Prof. Jennifer Raso publishes chapter on AI and administrative law

Administrative law must respond to algorithmic decision-making tools, argues Raso

Sarah Kent - 25 March 2021

Assistant Professor Jennifer Raso of the University of Alberta Faculty of Law has published a new chapter on how administrative law should respond to the growing use of artificial intelligence.

The chapter, “AI and Administrative Law,” appears in the collection Artificial Intelligence and the Law in Canada (LexisNexis), edited by Florian Martin-Bariteau and Teresa Scassa.

In it, Raso argues that administrative law does not yet account for algorithmic decision-making tools that have already been implemented in Canadian administrative agencies. These decision-making tools may undermine concepts of fairness, responsibility and justice in administrative law, writes Raso.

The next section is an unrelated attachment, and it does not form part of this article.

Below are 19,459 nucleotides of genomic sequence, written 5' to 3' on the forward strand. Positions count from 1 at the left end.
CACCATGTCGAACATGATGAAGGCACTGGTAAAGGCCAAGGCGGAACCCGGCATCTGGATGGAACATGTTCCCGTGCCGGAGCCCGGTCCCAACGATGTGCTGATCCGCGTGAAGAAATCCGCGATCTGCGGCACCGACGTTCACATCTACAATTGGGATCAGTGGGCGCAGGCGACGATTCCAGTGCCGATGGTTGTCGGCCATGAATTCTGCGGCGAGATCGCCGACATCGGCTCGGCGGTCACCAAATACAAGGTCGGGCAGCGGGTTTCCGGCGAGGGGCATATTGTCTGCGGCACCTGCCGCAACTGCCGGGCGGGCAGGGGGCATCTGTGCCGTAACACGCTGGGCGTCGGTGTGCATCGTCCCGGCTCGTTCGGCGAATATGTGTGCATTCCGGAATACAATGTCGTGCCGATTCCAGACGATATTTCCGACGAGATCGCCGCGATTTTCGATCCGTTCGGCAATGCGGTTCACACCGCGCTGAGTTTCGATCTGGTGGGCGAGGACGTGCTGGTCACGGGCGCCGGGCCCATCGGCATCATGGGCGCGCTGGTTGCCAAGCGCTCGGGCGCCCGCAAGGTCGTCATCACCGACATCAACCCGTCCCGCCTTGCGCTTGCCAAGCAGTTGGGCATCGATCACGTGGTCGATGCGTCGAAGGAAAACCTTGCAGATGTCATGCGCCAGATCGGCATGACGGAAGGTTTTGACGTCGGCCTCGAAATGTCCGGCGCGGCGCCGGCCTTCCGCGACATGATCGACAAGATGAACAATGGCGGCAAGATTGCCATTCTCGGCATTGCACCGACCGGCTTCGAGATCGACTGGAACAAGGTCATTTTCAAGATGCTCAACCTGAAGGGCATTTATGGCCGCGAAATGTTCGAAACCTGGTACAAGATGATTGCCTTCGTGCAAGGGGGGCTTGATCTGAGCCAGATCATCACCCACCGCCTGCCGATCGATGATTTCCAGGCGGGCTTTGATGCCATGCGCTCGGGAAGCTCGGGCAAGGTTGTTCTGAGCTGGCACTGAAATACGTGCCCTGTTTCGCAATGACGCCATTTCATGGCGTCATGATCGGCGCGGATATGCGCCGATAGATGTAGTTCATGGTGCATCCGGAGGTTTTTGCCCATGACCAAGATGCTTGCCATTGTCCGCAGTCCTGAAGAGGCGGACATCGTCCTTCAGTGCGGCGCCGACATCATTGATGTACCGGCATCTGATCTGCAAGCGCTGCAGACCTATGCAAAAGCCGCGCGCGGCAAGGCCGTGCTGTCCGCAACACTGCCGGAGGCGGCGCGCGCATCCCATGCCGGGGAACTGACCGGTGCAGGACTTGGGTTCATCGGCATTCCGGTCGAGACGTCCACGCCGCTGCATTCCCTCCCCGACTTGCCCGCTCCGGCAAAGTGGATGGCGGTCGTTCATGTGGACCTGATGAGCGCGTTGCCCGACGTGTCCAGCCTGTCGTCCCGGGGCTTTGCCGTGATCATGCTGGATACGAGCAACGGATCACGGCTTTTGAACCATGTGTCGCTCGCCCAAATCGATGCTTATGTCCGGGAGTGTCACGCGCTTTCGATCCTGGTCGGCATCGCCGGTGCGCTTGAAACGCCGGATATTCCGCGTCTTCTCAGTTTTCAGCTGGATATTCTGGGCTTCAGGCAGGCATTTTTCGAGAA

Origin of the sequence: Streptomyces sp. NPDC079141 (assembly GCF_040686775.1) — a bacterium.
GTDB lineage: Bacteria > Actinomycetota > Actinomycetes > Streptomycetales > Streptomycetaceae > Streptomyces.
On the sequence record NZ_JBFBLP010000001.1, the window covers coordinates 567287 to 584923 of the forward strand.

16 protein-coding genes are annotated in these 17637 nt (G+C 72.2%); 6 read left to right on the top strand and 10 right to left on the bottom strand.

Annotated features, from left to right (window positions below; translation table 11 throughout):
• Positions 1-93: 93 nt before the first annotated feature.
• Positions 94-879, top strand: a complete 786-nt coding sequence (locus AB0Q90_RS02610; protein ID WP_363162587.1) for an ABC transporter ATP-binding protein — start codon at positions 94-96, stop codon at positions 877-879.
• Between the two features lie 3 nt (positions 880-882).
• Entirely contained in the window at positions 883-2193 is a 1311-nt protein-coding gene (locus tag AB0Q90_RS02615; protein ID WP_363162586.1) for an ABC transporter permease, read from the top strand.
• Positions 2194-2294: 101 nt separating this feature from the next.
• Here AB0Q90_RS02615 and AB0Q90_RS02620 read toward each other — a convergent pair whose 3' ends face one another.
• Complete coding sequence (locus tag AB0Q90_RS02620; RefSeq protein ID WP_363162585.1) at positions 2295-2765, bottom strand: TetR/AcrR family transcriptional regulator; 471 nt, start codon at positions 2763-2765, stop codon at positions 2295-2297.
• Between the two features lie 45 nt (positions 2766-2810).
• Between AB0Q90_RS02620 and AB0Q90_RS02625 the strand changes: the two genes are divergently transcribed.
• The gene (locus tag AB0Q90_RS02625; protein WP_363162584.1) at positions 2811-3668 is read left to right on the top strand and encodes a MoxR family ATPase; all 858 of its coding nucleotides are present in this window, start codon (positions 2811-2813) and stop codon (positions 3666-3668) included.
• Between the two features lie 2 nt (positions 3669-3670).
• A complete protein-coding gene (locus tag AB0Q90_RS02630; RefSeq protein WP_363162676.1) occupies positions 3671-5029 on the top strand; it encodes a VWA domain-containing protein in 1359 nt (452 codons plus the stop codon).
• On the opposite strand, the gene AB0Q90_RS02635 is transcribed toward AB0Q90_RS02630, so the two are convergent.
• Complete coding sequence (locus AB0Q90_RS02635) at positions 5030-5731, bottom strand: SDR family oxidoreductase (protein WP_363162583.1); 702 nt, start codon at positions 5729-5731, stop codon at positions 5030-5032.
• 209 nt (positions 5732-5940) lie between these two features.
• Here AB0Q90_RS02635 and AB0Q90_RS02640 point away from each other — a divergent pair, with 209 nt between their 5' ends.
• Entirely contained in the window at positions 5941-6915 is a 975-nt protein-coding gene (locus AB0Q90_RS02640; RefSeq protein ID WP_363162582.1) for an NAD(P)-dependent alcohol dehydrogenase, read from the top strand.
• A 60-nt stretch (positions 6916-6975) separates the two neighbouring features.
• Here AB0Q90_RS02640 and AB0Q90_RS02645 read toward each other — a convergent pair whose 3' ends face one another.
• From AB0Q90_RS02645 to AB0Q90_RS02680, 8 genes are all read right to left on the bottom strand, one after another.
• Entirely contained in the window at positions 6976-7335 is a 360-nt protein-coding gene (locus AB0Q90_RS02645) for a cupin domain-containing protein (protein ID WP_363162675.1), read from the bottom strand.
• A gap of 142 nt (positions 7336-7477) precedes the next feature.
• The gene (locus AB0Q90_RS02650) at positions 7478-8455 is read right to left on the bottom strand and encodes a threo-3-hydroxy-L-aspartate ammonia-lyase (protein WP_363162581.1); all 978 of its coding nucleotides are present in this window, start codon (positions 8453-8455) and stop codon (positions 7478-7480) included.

The chapter responds to the urgent question of how administrative law should address algorithmically driven decision-making before turning to opportunities for policymakers to develop appropriate frameworks.

As frameworks are developed, policymakers must respond to the interests of marginalized communities, who are most negatively affected by algorithmic decision-making, she argues.